Collision/Coalescence; The Bergeron Process


In order for cloud droplets, which are very small, to become rain drops, they have to increase in size almost a million times. Indeed, for even a cloud droplet to form, complicated processes must take place allowing for the conversion of water vapor to liquid water. Often times in the atmosphere this process would be virtually impossible without the presence of aerosols. Before we look at this process involving CCN, or cloud condensation nuclei, let us first examine the case without them, known as homogeneous nucleation.

We have said before that the process of the change of state from vapor to liquid is called condensation. Also, this will occur when the relative humidity reaches 100%, or when the vapor pressure equals the saturation vapor pressure. In the microphysics of clouds condensation, however, pure water will condense only when levels of saturation reach upwards of 120% (20% supersaturation). The reason being that the spherical shape a water droplet forms is a very unstable structure, hence resisting formation of the droplet. It is not until these high levels of saturation are reached that the forcing will overcome this resistance known as surface tension.

The process known as heterogeneous nucleation involves "polluting" the pure water with aerosols, or CCN. By adding CCN, water is allowed to condense with much lower values of supersaturation, on the order of a few tenths of a percent.

Now that cloud droplets have formed, we will try to understand how they can grow to the size of a raindrop. One such way (although, as we will soon see, not the most important) is through collision and coalescence. Cloud droplets will be carried by air currents within the cloud, and if they bump into each other, it is called a collision. However, if they collide then stick together, that is called coalescence. Although this process is important, especially in the tropics and in increasing the size of raindrops, it falls short of being the primary mechanism for the formation of raindrops. The process needed was serendipitously discovered by a man named Tor Bergeron while taking a mountain walk.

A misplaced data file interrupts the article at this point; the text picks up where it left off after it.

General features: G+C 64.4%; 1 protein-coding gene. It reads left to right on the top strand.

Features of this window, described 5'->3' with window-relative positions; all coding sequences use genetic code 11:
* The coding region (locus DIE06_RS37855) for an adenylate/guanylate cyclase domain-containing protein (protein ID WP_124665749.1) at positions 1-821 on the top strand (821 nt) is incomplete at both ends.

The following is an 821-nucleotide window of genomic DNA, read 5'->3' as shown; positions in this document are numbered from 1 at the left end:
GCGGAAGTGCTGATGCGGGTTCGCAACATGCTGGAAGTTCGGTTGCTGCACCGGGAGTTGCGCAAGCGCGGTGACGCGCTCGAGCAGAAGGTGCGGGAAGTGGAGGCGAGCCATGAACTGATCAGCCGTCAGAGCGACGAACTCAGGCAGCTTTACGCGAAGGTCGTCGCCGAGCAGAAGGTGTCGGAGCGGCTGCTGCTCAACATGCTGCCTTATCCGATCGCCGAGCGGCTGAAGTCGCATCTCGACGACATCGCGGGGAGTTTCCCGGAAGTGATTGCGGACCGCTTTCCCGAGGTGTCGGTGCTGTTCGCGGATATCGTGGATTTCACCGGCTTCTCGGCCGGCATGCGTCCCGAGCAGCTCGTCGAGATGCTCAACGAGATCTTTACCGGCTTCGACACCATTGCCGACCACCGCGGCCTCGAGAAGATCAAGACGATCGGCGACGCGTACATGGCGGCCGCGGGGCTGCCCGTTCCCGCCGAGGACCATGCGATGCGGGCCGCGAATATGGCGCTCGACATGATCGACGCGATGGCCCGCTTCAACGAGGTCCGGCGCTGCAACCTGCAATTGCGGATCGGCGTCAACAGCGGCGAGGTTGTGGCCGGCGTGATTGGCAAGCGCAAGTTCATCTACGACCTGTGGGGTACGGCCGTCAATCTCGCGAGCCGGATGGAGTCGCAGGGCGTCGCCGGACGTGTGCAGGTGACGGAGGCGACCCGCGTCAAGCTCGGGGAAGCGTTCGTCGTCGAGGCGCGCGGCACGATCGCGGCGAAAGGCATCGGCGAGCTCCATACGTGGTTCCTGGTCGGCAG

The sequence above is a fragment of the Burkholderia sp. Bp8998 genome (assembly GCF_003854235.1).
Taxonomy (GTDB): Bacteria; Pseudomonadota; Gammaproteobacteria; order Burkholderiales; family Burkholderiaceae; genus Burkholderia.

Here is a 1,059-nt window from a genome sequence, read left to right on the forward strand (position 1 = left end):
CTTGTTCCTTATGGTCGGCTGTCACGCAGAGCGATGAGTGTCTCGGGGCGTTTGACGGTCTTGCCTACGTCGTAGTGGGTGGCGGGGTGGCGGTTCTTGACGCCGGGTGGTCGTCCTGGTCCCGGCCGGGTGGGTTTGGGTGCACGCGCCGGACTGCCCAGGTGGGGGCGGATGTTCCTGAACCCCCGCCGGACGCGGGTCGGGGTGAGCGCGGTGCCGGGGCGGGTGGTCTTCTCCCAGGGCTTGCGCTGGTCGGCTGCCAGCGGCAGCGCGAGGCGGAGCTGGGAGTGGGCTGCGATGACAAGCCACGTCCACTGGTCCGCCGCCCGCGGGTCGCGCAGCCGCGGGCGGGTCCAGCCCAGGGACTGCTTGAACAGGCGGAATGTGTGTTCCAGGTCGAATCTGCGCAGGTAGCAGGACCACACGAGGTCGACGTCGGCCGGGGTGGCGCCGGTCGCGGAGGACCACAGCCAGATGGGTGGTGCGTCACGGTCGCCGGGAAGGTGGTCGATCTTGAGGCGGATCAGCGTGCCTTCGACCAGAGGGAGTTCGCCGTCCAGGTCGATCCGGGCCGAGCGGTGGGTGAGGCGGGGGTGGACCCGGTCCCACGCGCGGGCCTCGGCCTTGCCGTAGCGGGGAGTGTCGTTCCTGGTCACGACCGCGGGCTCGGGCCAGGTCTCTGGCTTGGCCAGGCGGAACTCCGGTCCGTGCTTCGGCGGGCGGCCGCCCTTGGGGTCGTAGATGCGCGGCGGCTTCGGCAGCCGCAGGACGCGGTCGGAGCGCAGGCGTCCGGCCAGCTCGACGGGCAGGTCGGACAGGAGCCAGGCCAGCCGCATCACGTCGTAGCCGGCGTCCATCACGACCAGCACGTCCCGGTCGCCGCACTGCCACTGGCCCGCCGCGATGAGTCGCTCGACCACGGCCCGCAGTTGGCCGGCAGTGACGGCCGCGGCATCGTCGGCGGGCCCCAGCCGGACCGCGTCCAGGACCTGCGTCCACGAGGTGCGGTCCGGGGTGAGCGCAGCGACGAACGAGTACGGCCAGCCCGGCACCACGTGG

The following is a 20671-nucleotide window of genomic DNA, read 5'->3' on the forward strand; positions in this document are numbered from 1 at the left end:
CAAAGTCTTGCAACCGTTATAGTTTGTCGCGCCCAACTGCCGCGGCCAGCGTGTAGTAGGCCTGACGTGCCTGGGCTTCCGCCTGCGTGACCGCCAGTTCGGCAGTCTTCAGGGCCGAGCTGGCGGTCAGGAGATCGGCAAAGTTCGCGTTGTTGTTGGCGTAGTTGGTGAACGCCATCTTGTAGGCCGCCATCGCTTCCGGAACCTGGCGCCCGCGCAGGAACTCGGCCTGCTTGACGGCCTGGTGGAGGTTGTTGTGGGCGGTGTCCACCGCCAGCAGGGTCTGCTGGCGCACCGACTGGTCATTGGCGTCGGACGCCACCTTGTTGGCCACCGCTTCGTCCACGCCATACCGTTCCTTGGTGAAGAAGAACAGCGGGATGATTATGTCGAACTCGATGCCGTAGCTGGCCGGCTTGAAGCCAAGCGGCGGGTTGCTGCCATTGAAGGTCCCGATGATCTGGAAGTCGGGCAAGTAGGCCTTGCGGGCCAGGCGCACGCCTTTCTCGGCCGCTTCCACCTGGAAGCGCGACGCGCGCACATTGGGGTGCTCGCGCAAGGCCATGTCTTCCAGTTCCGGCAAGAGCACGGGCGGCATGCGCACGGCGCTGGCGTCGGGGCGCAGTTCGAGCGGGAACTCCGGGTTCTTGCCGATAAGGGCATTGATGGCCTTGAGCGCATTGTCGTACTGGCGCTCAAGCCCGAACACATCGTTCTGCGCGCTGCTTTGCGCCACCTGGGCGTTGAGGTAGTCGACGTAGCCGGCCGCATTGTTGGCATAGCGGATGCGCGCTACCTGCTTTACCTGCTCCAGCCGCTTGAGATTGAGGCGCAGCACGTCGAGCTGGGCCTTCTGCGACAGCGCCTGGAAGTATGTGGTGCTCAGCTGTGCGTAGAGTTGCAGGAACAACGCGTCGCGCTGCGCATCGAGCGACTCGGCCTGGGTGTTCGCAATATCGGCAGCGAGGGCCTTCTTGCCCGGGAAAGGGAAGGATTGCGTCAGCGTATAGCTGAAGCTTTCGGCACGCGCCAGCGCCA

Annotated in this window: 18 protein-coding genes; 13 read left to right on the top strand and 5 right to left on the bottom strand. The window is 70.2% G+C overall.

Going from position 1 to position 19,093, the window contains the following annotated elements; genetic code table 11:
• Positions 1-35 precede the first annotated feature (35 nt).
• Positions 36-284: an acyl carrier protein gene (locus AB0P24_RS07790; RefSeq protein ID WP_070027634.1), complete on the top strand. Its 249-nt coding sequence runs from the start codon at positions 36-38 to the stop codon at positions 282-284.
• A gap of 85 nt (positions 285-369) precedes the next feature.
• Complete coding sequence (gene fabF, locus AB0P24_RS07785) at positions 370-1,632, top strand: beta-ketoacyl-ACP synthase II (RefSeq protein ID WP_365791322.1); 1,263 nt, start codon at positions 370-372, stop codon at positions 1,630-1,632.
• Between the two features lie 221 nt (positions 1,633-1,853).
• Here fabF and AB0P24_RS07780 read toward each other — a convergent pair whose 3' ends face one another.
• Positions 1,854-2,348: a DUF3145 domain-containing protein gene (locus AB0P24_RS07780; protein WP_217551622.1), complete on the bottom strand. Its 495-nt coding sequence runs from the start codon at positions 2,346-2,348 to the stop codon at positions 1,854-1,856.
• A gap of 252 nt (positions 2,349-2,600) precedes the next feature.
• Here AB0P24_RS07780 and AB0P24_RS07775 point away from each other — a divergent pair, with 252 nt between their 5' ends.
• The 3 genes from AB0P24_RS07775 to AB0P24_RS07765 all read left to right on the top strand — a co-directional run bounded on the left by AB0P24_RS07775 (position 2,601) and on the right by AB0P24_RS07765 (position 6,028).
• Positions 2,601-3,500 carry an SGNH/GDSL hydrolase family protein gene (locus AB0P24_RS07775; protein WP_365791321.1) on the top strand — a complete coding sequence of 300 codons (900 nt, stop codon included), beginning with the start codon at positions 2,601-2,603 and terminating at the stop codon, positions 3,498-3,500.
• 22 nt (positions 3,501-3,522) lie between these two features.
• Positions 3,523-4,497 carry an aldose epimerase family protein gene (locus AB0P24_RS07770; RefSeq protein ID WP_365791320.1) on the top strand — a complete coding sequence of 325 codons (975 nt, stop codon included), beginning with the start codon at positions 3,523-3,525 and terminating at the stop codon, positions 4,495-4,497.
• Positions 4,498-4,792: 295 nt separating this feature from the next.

The Bergeron process relies primarily on the fact that the saturation vapor pressure with respect to ice is less than the saturation vapor pressure with respect to water. Another important fact is that pure water droplets do not freeze at 0°C! Again, because of surface tension and the structure of water, to get a pure water droplet to freeze requires a temperature of -40°C.

Liquid water that is cooler than 0°C is called supercooled. In the atmosphere, similar to CCN, there exist freezing nuclei. In contrast to CCN, freezing nuclei are not plentiful in the atmosphere because there structure must be similar to the structure of an ice crystal. Most of the naturally occurring freezing nuclei "activate" at about -10°C. These freezing nuclei allow for the cloud droplets to freeze around them. Because of the relative sparseness of the freezing nuclei, ice crystals and supercooled water droplets can coexist at the same time. This is where the Bergeron's primary fact becomes important.

The following chart illustrates the differences in saturation vapor pressures of water.

Temperature RH wrt* H2O(liq) RH wrt H2O(ice)
*wrt = with respect to

Note that since RH= e/es, if es is made smaller, RH increases.

The Bergeron process can be summarized as such: The air reaches saturation and some of the resulting droplets will come in contact with freezing nuclei (assuming they have reached the activation temperature). We will now have a combination of ice crystals and supercooled water droplets. From the perspective of the supercooled droplets, the air is in equilibrium at saturation, but from the perspective of the ice crystals, the air is supersaturated. Therefore, water vapor will sublimate on the ice crystals. Since the amount of water vapor in the air has decreased, and from the perspective of the supercooled water droplet, the air is subsaturated, the supercooled water will evaporate until the air once again reaches saturation. The process then continues. In short summary, the ice crystal grows through sublimation at the expense of the supercooled water droplet.

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